This Album Changed My Life: Anais Mitchell – Hadestown (2010)

Limerick singer-songwriter Emma Langford on a folk opera centring on Greek myths

Emma Langford: Anais Mitchell’s Hadestown taught me a lot about the craft of storytelling. Photograph: Ger O’Donnell 

Emma Langford: Anais Mitchell’s Hadestown taught me a lot about the craft of storytelling. Photograph: Ger O’Donnell 

 

I remember my dad driving me home late at night in 2015, before my career had really kicked off. We were listening to Carl Corcoran’s Blue of the Night, and down the airwaves came three voices in tight, weird harmony.

“Why the struggle, why the strain? Why make trouble? Why make scenes?”

Chances are it was after a long day, so something in the lyrics resonated with me. I love vocal harmonies, but this was strange and spiky and it took a shortcut past my ears, veering straight through my eyeballs and into my bones.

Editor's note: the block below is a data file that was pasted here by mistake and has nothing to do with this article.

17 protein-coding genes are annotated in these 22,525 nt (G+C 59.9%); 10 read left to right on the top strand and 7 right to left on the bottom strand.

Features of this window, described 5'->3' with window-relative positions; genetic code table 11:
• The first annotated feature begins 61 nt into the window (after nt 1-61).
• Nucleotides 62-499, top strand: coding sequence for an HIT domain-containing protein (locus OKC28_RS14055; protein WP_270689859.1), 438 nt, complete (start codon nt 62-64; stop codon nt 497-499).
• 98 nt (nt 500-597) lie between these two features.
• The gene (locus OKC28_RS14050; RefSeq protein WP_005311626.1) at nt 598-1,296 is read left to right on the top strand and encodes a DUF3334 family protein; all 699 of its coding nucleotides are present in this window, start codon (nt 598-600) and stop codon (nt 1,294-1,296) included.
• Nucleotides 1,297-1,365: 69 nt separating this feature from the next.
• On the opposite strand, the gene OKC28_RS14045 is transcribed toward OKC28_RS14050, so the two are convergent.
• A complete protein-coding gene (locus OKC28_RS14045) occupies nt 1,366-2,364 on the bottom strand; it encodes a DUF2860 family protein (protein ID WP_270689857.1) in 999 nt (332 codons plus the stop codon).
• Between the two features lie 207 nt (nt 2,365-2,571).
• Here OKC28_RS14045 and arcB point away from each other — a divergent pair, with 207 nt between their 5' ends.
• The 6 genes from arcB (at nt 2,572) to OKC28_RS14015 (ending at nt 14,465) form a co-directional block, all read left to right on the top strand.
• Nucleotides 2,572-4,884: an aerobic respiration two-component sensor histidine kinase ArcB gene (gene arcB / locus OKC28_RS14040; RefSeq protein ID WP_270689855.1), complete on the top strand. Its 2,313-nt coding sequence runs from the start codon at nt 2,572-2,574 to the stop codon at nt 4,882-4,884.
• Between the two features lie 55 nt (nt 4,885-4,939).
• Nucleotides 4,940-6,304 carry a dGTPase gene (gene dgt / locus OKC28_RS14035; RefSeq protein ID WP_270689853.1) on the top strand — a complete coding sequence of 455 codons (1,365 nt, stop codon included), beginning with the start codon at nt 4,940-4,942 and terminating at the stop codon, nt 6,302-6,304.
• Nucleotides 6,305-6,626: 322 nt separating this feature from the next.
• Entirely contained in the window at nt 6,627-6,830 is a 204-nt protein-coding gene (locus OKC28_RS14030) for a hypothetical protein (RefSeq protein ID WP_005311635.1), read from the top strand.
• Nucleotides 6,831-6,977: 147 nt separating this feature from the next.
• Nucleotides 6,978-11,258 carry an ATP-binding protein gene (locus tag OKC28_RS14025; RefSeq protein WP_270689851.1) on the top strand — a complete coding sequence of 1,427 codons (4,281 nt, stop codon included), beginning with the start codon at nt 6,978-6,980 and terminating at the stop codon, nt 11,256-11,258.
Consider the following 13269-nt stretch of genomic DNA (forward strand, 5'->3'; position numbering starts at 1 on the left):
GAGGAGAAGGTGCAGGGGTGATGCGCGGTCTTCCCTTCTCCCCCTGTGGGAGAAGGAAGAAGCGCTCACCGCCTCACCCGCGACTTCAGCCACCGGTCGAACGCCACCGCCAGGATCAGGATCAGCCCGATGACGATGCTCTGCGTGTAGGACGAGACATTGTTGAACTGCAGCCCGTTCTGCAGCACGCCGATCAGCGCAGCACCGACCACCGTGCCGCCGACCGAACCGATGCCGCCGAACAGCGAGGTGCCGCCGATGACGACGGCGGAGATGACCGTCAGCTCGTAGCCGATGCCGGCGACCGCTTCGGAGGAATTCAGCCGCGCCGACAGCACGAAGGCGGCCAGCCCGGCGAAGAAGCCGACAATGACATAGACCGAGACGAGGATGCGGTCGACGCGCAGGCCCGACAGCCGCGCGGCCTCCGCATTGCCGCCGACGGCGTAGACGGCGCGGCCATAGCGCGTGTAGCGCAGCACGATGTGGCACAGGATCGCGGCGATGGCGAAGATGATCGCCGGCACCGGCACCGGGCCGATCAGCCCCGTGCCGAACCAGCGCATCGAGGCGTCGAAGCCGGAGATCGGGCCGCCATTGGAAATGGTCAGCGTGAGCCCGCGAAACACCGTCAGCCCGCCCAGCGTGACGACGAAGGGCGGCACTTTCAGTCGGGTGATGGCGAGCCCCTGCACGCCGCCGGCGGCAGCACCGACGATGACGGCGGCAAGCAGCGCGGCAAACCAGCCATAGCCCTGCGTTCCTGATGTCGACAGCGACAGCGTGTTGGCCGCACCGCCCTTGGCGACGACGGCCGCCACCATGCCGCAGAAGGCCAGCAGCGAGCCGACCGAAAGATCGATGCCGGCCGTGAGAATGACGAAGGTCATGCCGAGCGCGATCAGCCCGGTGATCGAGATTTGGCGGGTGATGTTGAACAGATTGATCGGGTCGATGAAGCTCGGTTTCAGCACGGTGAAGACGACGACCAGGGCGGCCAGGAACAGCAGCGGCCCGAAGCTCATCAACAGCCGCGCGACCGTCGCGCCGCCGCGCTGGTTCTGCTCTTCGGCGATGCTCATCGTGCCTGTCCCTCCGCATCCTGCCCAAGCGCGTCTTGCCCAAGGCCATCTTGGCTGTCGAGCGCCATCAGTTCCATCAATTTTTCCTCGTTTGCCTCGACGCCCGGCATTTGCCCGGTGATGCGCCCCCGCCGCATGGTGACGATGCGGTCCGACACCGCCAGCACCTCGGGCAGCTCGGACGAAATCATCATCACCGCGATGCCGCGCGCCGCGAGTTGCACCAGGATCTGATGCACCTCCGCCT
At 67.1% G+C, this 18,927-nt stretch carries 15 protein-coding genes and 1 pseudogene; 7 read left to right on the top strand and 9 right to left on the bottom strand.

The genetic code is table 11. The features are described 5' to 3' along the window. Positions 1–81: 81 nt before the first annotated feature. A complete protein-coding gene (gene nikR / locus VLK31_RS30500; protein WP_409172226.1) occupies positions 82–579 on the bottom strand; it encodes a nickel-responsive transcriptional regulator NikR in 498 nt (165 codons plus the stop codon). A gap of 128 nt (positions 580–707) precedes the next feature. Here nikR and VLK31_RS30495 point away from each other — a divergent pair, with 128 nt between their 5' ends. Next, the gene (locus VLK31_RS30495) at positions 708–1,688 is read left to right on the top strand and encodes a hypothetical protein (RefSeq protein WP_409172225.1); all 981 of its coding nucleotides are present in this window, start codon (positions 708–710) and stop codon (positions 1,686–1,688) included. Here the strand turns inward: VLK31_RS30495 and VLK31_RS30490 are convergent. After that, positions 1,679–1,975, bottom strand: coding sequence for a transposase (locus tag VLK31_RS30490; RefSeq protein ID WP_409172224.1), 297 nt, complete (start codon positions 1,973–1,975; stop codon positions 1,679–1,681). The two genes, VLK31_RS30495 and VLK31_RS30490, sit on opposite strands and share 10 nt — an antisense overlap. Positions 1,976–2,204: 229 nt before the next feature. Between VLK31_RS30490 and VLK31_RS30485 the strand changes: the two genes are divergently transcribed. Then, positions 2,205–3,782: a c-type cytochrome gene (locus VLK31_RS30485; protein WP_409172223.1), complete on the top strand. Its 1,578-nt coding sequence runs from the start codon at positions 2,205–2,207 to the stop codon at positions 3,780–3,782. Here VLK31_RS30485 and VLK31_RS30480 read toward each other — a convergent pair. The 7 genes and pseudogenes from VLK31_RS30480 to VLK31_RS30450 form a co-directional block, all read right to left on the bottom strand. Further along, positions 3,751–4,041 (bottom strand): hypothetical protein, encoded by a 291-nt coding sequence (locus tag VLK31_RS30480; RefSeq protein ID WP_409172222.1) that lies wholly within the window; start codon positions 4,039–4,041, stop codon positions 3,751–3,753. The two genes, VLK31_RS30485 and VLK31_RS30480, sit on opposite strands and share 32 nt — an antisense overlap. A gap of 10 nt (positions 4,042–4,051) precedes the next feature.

That was my introduction to Anaiis Mitchell’s Hadestown – a folk opera centring on the Greek myth of Orpheus and Eurydice. Told through songs penned by Mitchell, featuring Greg Bear, the Haden Triplets, Ani DiFranco, Justin Vernon aka Bon Iver, and Mitchell herself – it packs a punch, in terms of cast and quality. I didn’t know folk could sound like this. Having grown up on a diet of musicals, the theatricality of it all struck a chord, so to speak (sorry).

In times of stress, it pulls me into another place and time entirely. But the songs hold modern currency too – Hades’ rallying cry “Why We Build the Wall” being a strong example.

Mitchell’s Hadestown taught me a lot about the craft of storytelling, putting heart into a song that isn’t about your own heart, and how songs can be bigger than the artist that wrote them. The album changed how I thought about songwriting, and challenged my perceptions of what a folk album could be.

In conversation with Niall Byrne

Emma Langford’s upcoming tour dates are at emmalangfordmusic.com/tour/

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